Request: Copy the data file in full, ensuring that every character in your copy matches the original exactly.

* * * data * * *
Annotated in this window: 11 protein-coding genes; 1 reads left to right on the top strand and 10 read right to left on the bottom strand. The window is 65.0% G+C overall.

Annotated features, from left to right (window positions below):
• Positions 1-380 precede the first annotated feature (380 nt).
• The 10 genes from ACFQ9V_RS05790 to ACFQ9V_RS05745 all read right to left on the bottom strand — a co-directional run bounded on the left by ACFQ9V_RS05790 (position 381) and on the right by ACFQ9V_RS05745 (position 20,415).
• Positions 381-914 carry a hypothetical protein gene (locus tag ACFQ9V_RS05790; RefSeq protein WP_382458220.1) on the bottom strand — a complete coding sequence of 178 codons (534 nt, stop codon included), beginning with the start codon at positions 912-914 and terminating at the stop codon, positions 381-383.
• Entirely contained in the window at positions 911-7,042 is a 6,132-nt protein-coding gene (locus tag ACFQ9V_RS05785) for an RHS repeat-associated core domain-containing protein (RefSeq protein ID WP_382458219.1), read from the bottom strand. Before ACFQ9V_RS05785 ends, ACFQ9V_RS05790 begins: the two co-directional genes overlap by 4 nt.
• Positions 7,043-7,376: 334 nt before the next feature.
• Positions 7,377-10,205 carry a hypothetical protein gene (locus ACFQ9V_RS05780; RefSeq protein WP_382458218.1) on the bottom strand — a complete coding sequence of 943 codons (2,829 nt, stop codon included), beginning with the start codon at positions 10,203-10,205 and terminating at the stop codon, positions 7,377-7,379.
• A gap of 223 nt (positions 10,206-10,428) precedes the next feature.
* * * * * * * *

Annotated in this window: 11 protein-coding genes; 1 reads left to right on the top strand and 10 read right to left on the bottom strand. The window is 65.0% G+C overall.

Annotated features, from left to right (window positions below):
• Positions 1-380 precede the first annotated feature (380 nt).
• The 10 genes from ACFQ9V_RS05790 to ACFQ9V_RS05745 all read right to left on the bottom strand — a co-directional run bounded on the left by ACFQ9V_RS05790 (position 381) and on the right by ACFQ9V_RS05745 (position 20,415).
• Positions 381-914 carry a hypothetical protein gene (locus tag ACFQ9V_RS05790; RefSeq protein WP_382458220.1) on the bottom strand — a complete coding sequence of 178 codons (534 nt, stop codon included), beginning with the start codon at positions 912-914 and terminating at the stop codon, positions 381-383.
• Entirely contained in the window at positions 911-7,042 is a 6,132-nt protein-coding gene (locus tag ACFQ9V_RS05785) for an RHS repeat-associated core domain-containing protein (RefSeq protein ID WP_382458219.1), read from the bottom strand. Before ACFQ9V_RS05785 ends, ACFQ9V_RS05790 begins: the two co-directional genes overlap by 4 nt.
• Positions 7,043-7,376: 334 nt before the next feature.
• Positions 7,377-10,205 carry a hypothetical protein gene (locus ACFQ9V_RS05780; RefSeq protein WP_382458218.1) on the bottom strand — a complete coding sequence of 943 codons (2,829 nt, stop codon included), beginning with the start codon at positions 10,203-10,205 and terminating at the stop codon, positions 7,377-7,379.
• A gap of 223 nt (positions 10,206-10,428) precedes the next feature.